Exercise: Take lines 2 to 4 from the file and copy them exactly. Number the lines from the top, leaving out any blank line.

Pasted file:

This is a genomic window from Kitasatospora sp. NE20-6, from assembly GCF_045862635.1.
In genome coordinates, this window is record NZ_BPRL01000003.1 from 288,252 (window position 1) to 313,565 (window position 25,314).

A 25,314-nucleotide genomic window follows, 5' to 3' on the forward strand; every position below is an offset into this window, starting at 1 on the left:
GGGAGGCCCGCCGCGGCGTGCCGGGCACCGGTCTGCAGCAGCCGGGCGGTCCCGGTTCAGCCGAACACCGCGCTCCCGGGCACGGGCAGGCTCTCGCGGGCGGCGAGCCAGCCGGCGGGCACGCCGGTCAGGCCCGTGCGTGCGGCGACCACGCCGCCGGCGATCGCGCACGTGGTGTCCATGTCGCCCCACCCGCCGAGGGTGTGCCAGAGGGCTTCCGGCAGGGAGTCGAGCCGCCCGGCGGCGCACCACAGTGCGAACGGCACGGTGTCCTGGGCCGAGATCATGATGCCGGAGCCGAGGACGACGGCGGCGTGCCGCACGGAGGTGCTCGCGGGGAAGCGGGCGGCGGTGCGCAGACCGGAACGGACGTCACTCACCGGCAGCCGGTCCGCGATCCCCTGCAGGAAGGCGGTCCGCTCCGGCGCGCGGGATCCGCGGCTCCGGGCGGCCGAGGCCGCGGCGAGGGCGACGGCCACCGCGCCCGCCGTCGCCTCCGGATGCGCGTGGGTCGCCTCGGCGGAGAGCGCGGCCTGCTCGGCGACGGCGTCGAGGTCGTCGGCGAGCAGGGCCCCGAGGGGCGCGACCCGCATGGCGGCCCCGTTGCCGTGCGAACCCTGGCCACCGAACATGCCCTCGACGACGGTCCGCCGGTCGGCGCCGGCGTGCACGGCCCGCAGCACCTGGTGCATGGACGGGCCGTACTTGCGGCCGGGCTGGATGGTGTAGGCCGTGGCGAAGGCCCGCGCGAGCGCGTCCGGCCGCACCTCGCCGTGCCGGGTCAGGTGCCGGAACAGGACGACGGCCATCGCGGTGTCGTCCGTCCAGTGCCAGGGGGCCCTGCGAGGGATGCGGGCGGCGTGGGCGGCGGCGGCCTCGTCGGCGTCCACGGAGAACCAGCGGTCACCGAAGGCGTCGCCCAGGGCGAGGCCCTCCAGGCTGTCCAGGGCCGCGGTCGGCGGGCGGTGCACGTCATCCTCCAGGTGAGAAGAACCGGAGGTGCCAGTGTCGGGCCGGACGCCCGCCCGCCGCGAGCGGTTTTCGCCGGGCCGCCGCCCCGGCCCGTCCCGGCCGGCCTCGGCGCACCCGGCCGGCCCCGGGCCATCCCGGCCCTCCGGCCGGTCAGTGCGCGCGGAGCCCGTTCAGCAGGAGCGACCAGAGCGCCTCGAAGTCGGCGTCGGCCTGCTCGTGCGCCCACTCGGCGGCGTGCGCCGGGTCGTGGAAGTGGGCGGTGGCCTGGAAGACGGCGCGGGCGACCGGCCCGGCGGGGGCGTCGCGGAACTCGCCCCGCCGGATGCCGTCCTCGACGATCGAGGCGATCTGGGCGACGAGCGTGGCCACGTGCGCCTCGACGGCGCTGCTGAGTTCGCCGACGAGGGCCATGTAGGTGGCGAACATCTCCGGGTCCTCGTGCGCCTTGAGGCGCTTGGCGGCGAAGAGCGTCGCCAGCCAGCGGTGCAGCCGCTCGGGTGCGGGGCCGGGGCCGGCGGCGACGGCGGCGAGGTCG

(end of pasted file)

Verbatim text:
In genome coordinates, this window is record NZ_BPRL01000003.1 from 288,252 (window position 1) to 313,565 (window position 25,314).

A 25,314-nucleotide genomic window follows, 5' to 3' on the forward strand; every position below is an offset into this window, starting at 1 on the left:
GGGAGGCCCGCCGCGGCGTGCCGGGCACCGGTCTGCAGCAGCCGGGCGGTCCCGGTTCAGCCGAACACCGCGCTCCCGGGCACGGGCAGGCTCTCGCGGGCGGCGAGCCAGCCGGCGGGCACGCCGGTCAGGCCCGTGCGTGCGGCGACCACGCCGCCGGCGATCGCGCACGTGGTGTCCATGTCGCCCCACCCGCCGAGGGTGTGCCAGAGGGCTTCCGGCAGGGAGTCGAGCCGCCCGGCGGCGCACCACAGTGCGAACGGCACGGTGTCCTGGGCCGAGATCATGATGCCGGAGCCGAGGACGACGGCGGCGTGCCGCACGGAGGTGCTCGCGGGGAAGCGGGCGGCGGTGCGCAGACCGGAACGGACGTCACTCACCGGCAGCCGGTCCGCGATCCCCTGCAGGAAGGCGGTCCGCTCCGGCGCGCGGGATCCGCGGCTCCGGGCGGCCGAGGCCGCGGCGAGGGCGACGGCCACCGCGCCCGCCGTCGCCTCCGGATGCGCGTGGGTCGCCTCGGCGGAGAGCGCGGCCTGCTCGGCGACGGCGTCGAGGTCGTCGGCGAGCAGGGCCCCGAGGGGCGCGACCCGCATGGCGGCCCCGTTGCCGTGCGAACCCTGGCCACCGAACATGCCCTCGACGACGGTCCGCCGGTCGGCGCCGGCGTGCACGGCCCGCAGCACCTGGTGCATGGACGGGCCGTACTTGCGGCCGGGCTGGATGGTGTAGGCCGTGGCGAAGGCCCGCGCGAGCGCGTCCGGCCGCACCTCGCCGTGCCGGGTCAGGTGCCGGAACAGGACGACGGCCATCGCGGTGTCGTCCGTCCAGTGCCAGGGGGCCCTGCGAGGGATGCGGGCGGCGTGGGCGGCGGCGGCCTCGTCGGCGTCCACGGAGAACCAGCGGTCACCGAAGGCGTCGCCCAGGGCGAGGCCCTCCAGGCTGTCCAGGGCCGCGGTCGGCGGGCGGTGCACGTCATCCTCCAGGTGAGAAGAACCGGAGGTGCCAGTGTCGGGCCGGACGCCCGCCCGCCGCGAGCGGTTTTCGCCGGGCCGCCGCCCCGGCCCGTCCCGGCCGGCCTCGGCGCACCCGGCCGGCCCCGGGCCATCCCGGCCCTCCGGCCGGTCAGTGCGCGCGGAGCCCGTTCAGCAGGAGCGACCAGAGCGCCTCGAAGTCGGCGTCGGCCTGCTCGTGCGCCCACTCGGCGGCGTGCGCCGGGTCGTGGAAGTGGGCGGTGGCCTGGAAGACGGCGCGGGCGACCGGCCCGGCGGGGGCGTCGCGGAACTCGCCCCGCCGGATGCCGTCCTCGACGATCGAGGCGATCTGGGCGACGAGCGTGGCCACGTGCGCCTCGACGGCGCTGCTGAGTTCGCCGACGAGGGCCATGTAGGTGGCGAACATCTCCGGGTCCTCGTGCGCCTTGAGGCGCTTGGCGGCGAAGAGCGTCGCCAGCCAGCGGTGCAGCCGCTCGGGTGCGGGGCCGGGGCCGGCGGCGACGGCGGCGAGGTCG